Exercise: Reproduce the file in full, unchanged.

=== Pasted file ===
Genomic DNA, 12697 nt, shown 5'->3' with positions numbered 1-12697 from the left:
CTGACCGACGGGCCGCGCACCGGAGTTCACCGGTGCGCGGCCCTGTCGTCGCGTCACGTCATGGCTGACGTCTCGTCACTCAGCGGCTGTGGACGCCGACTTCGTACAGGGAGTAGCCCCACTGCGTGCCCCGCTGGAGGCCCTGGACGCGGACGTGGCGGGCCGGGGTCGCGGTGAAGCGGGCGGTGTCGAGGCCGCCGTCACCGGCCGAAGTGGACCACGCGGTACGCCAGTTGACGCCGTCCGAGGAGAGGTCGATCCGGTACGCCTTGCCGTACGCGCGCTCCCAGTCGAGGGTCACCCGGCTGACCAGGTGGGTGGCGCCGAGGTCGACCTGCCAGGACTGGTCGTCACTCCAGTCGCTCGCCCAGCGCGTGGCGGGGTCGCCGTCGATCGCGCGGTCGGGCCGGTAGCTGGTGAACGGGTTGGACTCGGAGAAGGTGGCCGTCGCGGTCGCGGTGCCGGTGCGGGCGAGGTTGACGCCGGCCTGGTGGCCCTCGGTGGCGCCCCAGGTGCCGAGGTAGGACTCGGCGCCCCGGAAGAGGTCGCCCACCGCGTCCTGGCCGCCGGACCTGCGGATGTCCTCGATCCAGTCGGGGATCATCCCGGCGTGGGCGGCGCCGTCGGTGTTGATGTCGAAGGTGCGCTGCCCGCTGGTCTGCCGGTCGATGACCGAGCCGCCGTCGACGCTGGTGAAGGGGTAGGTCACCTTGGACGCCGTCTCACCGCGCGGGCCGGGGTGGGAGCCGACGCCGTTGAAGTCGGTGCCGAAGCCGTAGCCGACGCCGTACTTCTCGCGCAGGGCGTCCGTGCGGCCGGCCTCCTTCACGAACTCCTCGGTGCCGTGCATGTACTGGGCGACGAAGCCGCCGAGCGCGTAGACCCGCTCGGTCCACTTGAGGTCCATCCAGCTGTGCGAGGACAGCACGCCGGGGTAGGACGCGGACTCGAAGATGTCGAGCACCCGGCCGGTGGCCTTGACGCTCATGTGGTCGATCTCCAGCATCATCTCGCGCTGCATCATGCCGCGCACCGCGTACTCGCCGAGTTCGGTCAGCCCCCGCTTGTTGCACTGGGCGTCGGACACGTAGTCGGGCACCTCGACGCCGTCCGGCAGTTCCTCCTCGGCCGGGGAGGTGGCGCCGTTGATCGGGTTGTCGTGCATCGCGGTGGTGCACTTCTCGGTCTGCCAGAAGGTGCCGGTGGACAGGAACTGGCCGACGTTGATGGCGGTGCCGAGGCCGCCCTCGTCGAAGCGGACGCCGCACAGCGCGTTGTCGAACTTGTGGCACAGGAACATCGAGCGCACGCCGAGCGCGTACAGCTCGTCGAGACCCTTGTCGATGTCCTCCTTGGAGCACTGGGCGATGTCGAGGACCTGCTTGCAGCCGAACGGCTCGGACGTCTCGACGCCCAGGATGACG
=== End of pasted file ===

Genomic DNA, 12697 nt, shown 5'->3' with positions numbered 1-12697 from the left:
CTGACCGACGGGCCGCGCACCGGAGTTCACCGGTGCGCGGCCCTGTCGTCGCGTCACGTCATGGCTGACGTCTCGTCACTCAGCGGCTGTGGACGCCGACTTCGTACAGGGAGTAGCCCCACTGCGTGCCCCGCTGGAGGCCCTGGACGCGGACGTGGCGGGCCGGGGTCGCGGTGAAGCGGGCGGTGTCGAGGCCGCCGTCACCGGCCGAAGTGGACCACGCGGTACGCCAGTTGACGCCGTCCGAGGAGAGGTCGATCCGGTACGCCTTGCCGTACGCGCGCTCCCAGTCGAGGGTCACCCGGCTGACCAGGTGGGTGGCGCCGAGGTCGACCTGCCAGGACTGGTCGTCACTCCAGTCGCTCGCCCAGCGCGTGGCGGGGTCGCCGTCGATCGCGCGGTCGGGCCGGTAGCTGGTGAACGGGTTGGACTCGGAGAAGGTGGCCGTCGCGGTCGCGGTGCCGGTGCGGGCGAGGTTGACGCCGGCCTGGTGGCCCTCGGTGGCGCCCCAGGTGCCGAGGTAGGACTCGGCGCCCCGGAAGAGGTCGCCCACCGCGTCCTGGCCGCCGGACCTGCGGATGTCCTCGATCCAGTCGGGGATCATCCCGGCGTGGGCGGCGCCGTCGGTGTTGATGTCGAAGGTGCGCTGCCCGCTGGTCTGCCGGTCGATGACCGAGCCGCCGTCGACGCTGGTGAAGGGGTAGGTCACCTTGGACGCCGTCTCACCGCGCGGGCCGGGGTGGGAGCCGACGCCGTTGAAGTCGGTGCCGAAGCCGTAGCCGACGCCGTACTTCTCGCGCAGGGCGTCCGTGCGGCCGGCCTCCTTCACGAACTCCTCGGTGCCGTGCATGTACTGGGCGACGAAGCCGCCGAGCGCGTAGACCCGCTCGGTCCACTTGAGGTCCATCCAGCTGTGCGAGGACAGCACGCCGGGGTAGGACGCGGACTCGAAGATGTCGAGCACCCGGCCGGTGGCCTTGACGCTCATGTGGTCGATCTCCAGCATCATCTCGCGCTGCATCATGCCGCGCACCGCGTACTCGCCGAGTTCGGTCAGCCCCCGCTTGTTGCACTGGGCGTCGGACACGTAGTCGGGCACCTCGACGCCGTCCGGCAGTTCCTCCTCGGCCGGGGAGGTGGCGCCGTTGATCGGGTTGTCGTGCATCGCGGTGGTGCACTTCTCGGTCTGCCAGAAGGTGCCGGTGGACAGGAACTGGCCGACGTTGATGGCGGTGCCGAGGCCGCCCTCGTCGAAGCGGACGCCGCACAGCGCGTTGTCGAACTTGTGGCACAGGAACATCGAGCGCACGCCGAGCGCGTACAGCTCGTCGAGACCCTTGTCGATGTCCTCCTTGGAGCACTGGGCGATGTCGAGGACCTGCTTGCAGCCGAACGGCTCGGACGTCTCGACGCCCAGGATGACG